In terms of the local data, retail sales rose 0.5% in July (mkt +0.3%). This follows a weak June, with the sub sectors that fell heavily like department stores and clothing & footwear bouncing back. Also stronger was spending at cafes, restaurants & takeaway services with the ABS noting that the school holidays and extra catering linked to the women’s world cup played a role. As our chart illustrates, retail turnover is little changed from last September, with higher prices offsetting weaker volumes. The cashflow hit stemming from higher mortgage costs, combined with other cost-of-living pressures and lower confidence means that spending headwinds should remain in place for some time, and the July rebound may not be the start of a new trend.

Today, RBA Deputy Governor Bullock, who takes the top job in a few weeks, is speaking on “Climate Change and Central Banks” (5:40pm AEST). There is a Q&A session, so there is scope for some AUD intra-day volatility, though we doubt that Dep. Gov. Bullock will deviate from the recent script (i.e. that there may be scope for some further tightening depending on how the data pans out). The monthly CPI gauge is released tomorrow. That said, we continue to think that the upcoming US data (and USD trends) should be more impactful on the AUD. This is generally the case. And as mentioned above, we are of the view that the risks around the incoming US data, particularly the week ending non-farm payrolls report, are tilted to the downside. Given where things are now tracking, softer than predicted US data could generate a relatively larger pullback in US bond yields and the USD, in our opinion.

As discussed before, we expect fundamentals such as Australia’s current account surplus (now ~1.4% of GDP), the still high level of the terms-of-trade, efforts by China to restrain CNY weakness, and flows related to the increasing pool of offshore investments undertaken by the superannuation industry to be AUD supportive down near current levels. And further out, as the US’ relative economic strength fades and/or as China injects more stimulus to reinvigorate its stumbling recovery, we continue to see the AUD pushing back up into the low 0.70’s by mid-2024.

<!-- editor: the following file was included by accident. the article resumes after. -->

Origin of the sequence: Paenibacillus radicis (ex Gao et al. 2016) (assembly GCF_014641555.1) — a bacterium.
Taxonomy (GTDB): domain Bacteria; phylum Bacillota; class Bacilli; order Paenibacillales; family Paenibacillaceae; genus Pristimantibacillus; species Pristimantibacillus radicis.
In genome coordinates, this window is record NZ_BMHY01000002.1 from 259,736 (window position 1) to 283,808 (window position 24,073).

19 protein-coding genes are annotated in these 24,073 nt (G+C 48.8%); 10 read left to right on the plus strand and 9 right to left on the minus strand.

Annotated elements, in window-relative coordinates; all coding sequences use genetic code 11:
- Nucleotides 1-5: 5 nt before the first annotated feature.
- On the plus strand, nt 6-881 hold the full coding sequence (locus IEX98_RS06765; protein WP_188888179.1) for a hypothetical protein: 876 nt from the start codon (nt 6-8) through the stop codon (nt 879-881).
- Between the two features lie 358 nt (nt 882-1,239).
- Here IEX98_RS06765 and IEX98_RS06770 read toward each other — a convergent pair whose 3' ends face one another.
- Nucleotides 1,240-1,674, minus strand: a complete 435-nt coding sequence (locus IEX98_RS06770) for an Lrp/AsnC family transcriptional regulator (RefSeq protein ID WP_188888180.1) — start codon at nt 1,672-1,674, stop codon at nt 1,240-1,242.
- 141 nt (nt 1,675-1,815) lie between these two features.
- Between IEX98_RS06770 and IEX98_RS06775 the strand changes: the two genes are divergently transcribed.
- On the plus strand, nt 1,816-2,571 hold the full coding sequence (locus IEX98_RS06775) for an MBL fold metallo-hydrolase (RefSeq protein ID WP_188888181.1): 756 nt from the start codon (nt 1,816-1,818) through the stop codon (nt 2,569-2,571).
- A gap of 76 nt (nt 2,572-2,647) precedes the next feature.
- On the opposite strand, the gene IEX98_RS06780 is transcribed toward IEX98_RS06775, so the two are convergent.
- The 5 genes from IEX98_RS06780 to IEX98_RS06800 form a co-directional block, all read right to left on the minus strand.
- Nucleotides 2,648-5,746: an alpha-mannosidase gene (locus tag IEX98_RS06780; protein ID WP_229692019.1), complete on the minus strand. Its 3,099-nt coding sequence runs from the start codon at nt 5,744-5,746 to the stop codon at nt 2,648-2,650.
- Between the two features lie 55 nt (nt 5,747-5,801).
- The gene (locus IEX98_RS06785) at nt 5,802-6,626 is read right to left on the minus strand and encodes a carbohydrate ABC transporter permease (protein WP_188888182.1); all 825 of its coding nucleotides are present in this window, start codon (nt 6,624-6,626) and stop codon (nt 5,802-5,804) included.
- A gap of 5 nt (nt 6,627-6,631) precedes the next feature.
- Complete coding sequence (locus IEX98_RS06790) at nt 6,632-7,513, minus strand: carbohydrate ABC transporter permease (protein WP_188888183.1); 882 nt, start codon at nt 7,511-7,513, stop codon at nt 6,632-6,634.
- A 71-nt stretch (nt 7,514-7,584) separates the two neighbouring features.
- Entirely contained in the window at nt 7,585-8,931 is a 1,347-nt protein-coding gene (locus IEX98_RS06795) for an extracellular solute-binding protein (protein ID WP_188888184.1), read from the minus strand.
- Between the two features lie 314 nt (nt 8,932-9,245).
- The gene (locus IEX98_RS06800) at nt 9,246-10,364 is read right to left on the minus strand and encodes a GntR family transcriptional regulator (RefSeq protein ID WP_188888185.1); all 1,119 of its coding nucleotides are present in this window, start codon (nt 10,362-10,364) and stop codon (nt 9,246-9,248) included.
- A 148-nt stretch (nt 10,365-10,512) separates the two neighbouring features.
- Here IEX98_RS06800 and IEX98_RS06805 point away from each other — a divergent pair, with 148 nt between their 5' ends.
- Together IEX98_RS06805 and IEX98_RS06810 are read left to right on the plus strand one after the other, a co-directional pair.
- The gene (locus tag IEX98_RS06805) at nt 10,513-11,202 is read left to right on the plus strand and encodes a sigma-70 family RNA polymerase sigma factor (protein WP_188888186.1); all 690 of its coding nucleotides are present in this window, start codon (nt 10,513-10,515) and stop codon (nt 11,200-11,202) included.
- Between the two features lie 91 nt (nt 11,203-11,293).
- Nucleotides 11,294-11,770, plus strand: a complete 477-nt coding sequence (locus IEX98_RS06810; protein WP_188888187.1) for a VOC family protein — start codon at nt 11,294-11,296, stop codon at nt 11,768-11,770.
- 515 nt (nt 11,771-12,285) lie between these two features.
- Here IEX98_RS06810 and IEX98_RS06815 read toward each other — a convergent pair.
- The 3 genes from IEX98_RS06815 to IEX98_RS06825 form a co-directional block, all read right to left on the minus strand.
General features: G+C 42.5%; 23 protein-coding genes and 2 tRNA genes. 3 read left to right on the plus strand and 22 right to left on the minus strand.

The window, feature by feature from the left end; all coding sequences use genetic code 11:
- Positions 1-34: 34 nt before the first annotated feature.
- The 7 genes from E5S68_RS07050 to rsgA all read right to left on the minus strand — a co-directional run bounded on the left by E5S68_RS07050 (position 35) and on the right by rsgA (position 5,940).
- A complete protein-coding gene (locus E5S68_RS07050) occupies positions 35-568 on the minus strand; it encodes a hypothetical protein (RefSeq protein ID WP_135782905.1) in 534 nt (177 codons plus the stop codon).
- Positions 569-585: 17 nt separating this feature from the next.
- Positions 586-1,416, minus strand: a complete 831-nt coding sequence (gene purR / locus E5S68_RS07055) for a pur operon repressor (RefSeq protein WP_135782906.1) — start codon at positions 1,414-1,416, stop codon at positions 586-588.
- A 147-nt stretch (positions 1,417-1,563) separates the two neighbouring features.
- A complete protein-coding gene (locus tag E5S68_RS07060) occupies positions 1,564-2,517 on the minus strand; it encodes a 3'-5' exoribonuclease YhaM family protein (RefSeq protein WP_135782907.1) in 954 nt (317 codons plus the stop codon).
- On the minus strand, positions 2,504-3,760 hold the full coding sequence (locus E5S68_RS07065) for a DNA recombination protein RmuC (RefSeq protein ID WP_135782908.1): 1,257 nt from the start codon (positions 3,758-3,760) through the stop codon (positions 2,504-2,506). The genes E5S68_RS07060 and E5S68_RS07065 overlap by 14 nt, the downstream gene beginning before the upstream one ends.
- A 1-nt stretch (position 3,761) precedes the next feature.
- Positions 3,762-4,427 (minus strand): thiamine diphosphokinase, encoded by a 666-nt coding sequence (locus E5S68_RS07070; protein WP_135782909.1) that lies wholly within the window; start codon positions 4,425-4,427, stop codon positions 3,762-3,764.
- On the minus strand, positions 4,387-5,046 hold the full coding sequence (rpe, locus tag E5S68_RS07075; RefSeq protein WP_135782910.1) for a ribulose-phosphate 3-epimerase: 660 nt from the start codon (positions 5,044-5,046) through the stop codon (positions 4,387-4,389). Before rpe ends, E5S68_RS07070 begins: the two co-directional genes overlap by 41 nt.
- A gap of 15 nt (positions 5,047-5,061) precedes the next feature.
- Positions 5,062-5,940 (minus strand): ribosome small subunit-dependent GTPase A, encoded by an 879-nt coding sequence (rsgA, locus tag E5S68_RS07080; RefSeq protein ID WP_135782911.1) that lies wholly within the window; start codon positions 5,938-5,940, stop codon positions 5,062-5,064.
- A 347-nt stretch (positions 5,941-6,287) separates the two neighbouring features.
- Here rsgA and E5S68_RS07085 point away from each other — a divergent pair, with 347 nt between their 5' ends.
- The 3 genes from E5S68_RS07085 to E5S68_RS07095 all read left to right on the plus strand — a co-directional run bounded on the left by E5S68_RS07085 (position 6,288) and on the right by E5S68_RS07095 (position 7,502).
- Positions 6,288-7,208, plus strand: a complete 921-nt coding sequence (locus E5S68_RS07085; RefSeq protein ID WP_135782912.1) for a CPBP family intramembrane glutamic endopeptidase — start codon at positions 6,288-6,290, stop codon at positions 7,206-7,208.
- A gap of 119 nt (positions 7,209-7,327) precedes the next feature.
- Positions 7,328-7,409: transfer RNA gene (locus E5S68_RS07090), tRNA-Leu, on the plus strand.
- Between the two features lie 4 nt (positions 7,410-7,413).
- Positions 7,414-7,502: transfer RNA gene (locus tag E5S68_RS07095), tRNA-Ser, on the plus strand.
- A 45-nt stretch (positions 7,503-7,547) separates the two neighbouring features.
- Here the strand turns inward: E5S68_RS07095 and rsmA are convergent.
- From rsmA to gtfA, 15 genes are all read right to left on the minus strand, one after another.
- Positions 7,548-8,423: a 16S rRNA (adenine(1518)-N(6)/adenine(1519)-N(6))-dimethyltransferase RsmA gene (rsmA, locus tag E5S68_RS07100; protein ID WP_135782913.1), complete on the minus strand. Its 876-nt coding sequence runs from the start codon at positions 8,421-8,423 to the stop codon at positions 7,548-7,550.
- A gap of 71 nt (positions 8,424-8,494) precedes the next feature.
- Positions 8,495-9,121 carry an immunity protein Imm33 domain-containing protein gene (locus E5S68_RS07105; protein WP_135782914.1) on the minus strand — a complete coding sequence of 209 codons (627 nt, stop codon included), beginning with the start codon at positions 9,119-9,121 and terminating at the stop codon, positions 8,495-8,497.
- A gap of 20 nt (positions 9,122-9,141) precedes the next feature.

AUD event radar: RBA Deputy Gov. Bullock Speaks (Today), AU CPI (Weds), China PMIs (Thurs), Eurozone CPI (Thurs), US PCE Deflator (Thurs), US Jobs (Fri), US ISM (Sat), RBA Meeting (5th Sep), AU GDP (6th Sep), RBA Gov. Lowe Speaks (7th Sep), China Trade Data (7th Sep), Bank of Canada Meeting (7th Sep), China CPI (9th Sep), US CPI (13th Sep), AU Jobs (14th Sep), US Retail Sales (14th Sep), ECB Meeting (14th Sep), China Activity Data (15th Sep), US Fed Meeting (21st Sep), Bank of England Meeting (21st Sep), Bank of Japan Meeting (22nd Sep).

AUD levels to watch (support / resistance): 0.6310, 0.6365 / 0.6547, 0.6600

SGD corner

USD/SGD has tread water around ~$1.3560 (the top end of the range it has traded in since last December) at the start of the new week, with the consolidation in line with the trends in the USD and other major currencies (see above). On the crosses, EUR/SGD (now ~1.4672) has ticked back above its 100-day moving average (~1.4658) with the lift in European equities and slight improvement in sentiment in China generating a modest amount of EUR support. SGD/JPY (now ~108.07) has edged up further to a fresh high.

As discussed above the US data, particularly around the labour market, will be in focus this week. The JOLTS job openings report is released tonight, with ADP employment (Weds), jobless claims (Thurs), and the important non-farm payrolls print (Fri) due over the next few days. The resilience in the US economy and relative economic strength has supported the USD over the past few months. In our view, given the ‘higher for longer’ US interest rate outlook now looks more appropriately discounted, the USD may be more vulnerable to softer than predicted incoming US data. If realised, we think negative US labour market surprises could see US rate expectations, the USD, and USD/SGD slip back.

SGD event radar: China PMIs (Thurs), Eurozone CPI (Thurs), US PCE Deflator (Thurs), US Jobs (Fri), US ISM (Sat), US CPI (13th Sep), US Retail Sales (14th Sep), ECB Meeting (14th Sep), China Activity Data (15th Sep), US Fed Meeting (21st Sep), Bank of England Meeting (21st Sep), Bank of Japan Meeting (22nd Sep), Singapore CPI (25th Sep).

SGD levels to watch (support / resistance): 1.3405, 1.3437 / 1.3590, 1.3690